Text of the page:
Travel Security and Safety: The World is A Scary Place

Anyone who works in Corporate Security, Travel Risk or just reads a newspaper will know that we are in very interesting times, with businesses and employees becoming increasingly nervous about travelling almost anywhere, let alone to ‘high’ risks destinations.

The shocking terrorism events in Europe and the Middle East are making people very concerned and businesses are seeing resources being deployed re-actively. As I often say to colleagues in the industry the best thing to happen for a security team is a security incident (as long as you can keep your job after the event)….it’s not right but often how it seems to pan out.

I recently attended an event in London and although focused towards the Global Mobility market, part of the event was focused on security risk. At the end of the day if employees are based in country, travellers or assignees the concerns are the same and there is still the all-important ‘Duty of Care’ and more and more a ‘Duty of Loyalty‘.

Business travellers, especially ye olde road warriors, have a reputation for resilience, often being exposed to risk but taking it all in their stride. Hopping from one plane to another they don’t even bat an eye lid, but even this hard-core group are becoming concerned.

The ACTE (Association of Corporate Travel Executives) has recently published its results to a new survey (more information is here). The study polled 605 business travellers and 270 corporate travel executives over a two-month period, prior to the attacks in Belgium.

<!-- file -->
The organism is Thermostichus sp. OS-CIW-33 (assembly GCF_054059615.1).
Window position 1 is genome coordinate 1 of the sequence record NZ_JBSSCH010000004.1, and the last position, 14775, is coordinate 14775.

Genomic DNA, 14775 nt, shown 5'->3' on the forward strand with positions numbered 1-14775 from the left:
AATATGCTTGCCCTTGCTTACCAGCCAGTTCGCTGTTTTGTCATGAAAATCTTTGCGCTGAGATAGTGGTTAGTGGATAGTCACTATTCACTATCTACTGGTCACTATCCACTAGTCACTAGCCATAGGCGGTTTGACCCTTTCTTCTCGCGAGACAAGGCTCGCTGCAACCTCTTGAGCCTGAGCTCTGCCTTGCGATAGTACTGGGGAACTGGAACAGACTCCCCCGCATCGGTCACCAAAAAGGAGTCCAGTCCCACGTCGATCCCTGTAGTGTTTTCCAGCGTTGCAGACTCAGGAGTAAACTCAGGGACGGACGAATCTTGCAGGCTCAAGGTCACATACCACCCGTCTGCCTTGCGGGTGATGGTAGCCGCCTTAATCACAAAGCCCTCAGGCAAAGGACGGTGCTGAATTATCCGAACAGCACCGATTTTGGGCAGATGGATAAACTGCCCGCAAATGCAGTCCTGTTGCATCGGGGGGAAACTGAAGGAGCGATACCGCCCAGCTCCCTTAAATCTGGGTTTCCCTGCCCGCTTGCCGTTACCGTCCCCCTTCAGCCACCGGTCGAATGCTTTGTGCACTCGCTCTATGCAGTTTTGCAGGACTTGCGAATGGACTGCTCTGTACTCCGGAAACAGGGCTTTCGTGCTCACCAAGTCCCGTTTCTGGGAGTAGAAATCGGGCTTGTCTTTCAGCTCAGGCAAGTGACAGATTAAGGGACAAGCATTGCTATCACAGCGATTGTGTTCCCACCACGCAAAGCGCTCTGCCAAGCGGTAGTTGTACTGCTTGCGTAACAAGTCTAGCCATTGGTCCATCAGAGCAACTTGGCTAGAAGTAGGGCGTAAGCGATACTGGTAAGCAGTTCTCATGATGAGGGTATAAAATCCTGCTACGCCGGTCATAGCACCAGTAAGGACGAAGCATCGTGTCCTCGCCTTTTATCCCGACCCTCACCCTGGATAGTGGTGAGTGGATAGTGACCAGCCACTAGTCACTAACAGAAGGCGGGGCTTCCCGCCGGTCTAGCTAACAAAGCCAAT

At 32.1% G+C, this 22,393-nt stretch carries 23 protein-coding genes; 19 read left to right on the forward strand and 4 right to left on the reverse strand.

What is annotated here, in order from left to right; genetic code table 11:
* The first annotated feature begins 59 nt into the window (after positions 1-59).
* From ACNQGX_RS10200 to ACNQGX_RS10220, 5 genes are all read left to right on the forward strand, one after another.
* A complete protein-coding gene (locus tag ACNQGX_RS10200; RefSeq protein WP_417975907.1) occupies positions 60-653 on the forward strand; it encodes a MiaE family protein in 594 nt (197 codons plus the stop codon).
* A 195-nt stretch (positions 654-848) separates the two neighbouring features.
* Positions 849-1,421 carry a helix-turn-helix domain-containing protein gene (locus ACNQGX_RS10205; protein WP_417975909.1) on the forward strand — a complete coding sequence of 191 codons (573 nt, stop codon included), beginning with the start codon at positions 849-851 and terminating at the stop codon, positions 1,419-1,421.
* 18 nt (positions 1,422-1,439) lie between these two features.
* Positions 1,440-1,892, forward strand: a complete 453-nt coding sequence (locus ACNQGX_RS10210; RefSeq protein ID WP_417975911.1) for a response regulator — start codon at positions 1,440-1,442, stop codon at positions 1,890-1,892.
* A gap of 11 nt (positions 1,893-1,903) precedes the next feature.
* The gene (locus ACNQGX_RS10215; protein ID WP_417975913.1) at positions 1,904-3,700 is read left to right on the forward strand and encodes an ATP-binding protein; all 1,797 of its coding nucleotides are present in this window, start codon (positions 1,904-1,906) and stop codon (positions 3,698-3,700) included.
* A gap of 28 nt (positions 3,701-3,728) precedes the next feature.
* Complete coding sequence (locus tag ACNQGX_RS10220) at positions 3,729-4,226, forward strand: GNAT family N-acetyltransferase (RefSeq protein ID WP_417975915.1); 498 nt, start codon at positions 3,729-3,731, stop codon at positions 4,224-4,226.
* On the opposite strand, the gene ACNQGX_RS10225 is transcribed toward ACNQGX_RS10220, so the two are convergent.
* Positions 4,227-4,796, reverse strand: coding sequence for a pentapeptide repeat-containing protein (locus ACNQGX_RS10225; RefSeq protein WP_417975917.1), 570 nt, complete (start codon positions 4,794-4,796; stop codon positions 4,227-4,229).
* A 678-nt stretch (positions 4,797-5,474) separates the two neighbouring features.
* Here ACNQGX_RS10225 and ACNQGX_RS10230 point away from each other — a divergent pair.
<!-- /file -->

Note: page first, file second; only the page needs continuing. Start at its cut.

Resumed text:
The survey showed some interesting results:

  • 67 percent of travelers said there was a psychological effect on them or their families when they went to a region where they didn’t feel safe.
  • Of that group, 16 percent said travel was psychologically taxing on them, while 77 percent said the impact was on their family and friends.
  • While 20 percent of travelers said they felt that fear started to subside after a week following a terror strike, 65 percent said it lingered for up to three months and 5 percent said they thought concerns lasted for more than a year.
  • Ten percent of business travellers remain “utterly fearless” regarding terrorism, and 25 percent have very little fear.
  • 18 percent of respondents said they were much more anxious, while 42 percent said they were a little more anxious. More than a third said there was no change in their anxiety level.
  • After the Brussels bombings in late March, 53 percent of respondents were limiting travel to or within Europe to some degree. Very few (<4%) were halting travel altogether.

These survey results echo concerns that I have experienced and I continue to hear via industry colleagues and social media. Please don’t only get hung up on just the high risks, terrorism although shocking they are still rare events, after all employees are more likely to have a traffic accident over anything else. BUT that said it’s important to manage risk. Is important because its clearly just the right thing to do but also in most countries there is a legal obligation to protect employees and to provide travel support.

“Maintain a Low Profile and be a Hard Target”

My advice is to review your policies and processes, check they are still fit for purpose. Please do talk to people in my industry and if you’re not a security professional then find one, we have various industry bodies (e.g. ASIS, The Security Institute ) that can put you in contact with someone. Feel free to drop me an email I work with this stuff day in day out and I’m always happy to offer a steer and provide advice.

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